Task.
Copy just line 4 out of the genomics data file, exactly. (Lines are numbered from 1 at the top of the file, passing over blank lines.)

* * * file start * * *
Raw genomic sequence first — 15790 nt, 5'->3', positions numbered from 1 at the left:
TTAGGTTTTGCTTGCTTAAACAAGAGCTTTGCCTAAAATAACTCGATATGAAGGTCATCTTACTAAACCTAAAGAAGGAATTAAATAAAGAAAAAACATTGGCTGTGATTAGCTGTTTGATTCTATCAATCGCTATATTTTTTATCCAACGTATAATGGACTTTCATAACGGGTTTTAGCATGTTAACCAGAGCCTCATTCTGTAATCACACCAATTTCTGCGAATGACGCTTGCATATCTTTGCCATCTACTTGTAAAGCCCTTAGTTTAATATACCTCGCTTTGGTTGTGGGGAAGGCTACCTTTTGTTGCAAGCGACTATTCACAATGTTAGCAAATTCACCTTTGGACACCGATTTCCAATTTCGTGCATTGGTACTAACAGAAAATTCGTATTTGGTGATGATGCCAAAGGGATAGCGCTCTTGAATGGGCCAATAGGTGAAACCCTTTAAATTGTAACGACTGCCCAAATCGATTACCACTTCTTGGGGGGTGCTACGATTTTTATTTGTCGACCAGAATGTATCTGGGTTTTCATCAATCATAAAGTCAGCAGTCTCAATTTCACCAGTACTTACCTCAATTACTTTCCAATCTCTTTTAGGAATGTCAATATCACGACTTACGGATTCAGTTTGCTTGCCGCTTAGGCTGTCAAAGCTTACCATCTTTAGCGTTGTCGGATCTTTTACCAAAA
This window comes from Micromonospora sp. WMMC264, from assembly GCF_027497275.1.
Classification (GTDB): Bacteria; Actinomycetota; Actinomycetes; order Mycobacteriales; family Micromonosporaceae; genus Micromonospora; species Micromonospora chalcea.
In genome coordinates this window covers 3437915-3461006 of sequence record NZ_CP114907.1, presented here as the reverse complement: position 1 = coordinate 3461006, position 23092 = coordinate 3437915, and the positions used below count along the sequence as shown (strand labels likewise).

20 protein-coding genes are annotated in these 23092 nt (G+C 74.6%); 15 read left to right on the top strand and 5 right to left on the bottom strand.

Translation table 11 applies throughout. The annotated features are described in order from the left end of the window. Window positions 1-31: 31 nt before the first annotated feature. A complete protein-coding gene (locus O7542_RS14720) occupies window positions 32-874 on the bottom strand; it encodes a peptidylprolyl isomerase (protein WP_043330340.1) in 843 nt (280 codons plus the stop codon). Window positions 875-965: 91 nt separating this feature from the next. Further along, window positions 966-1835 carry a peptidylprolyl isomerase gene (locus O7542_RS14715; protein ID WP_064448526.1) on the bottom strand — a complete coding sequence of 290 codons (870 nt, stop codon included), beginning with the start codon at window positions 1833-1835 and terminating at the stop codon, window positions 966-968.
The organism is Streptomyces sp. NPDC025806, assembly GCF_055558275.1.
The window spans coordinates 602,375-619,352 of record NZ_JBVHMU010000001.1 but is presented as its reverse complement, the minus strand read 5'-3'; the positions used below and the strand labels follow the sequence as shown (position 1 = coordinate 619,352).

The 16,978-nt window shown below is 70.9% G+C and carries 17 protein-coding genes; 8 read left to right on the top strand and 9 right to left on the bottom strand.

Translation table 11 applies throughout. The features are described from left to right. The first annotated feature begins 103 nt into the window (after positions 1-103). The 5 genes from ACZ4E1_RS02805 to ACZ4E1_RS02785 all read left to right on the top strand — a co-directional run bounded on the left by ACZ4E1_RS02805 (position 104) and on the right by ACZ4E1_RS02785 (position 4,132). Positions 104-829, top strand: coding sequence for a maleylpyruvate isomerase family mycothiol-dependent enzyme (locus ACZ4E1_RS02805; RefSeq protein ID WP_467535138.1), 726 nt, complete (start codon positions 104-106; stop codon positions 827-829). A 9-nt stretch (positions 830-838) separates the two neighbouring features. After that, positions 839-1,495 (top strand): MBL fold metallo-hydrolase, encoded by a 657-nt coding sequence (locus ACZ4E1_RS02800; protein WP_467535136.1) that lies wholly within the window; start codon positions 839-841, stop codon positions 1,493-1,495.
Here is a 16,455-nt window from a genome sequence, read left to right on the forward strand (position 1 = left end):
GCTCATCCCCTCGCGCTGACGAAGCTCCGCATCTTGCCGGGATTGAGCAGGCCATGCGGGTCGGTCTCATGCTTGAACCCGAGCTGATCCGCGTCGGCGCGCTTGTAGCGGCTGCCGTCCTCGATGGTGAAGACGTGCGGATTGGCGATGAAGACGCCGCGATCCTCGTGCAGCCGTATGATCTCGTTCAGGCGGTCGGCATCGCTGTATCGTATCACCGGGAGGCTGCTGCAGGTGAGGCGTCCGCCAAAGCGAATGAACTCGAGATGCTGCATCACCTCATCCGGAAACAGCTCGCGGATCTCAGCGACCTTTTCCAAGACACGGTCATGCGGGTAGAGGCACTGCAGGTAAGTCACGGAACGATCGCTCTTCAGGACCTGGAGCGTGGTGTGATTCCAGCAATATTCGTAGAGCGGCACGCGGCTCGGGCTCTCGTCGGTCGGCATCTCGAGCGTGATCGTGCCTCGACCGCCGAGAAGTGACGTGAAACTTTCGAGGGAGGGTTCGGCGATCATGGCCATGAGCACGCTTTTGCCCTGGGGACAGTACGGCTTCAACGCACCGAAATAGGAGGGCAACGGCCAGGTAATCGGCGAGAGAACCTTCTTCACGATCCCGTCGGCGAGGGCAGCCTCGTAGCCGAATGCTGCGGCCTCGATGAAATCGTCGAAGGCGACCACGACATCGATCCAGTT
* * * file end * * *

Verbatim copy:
Classification (GTDB): Bacteria; Actinomycetota; Actinomycetes; order Mycobacteriales; family Micromonosporaceae; genus Micromonospora; species Micromonospora chalcea.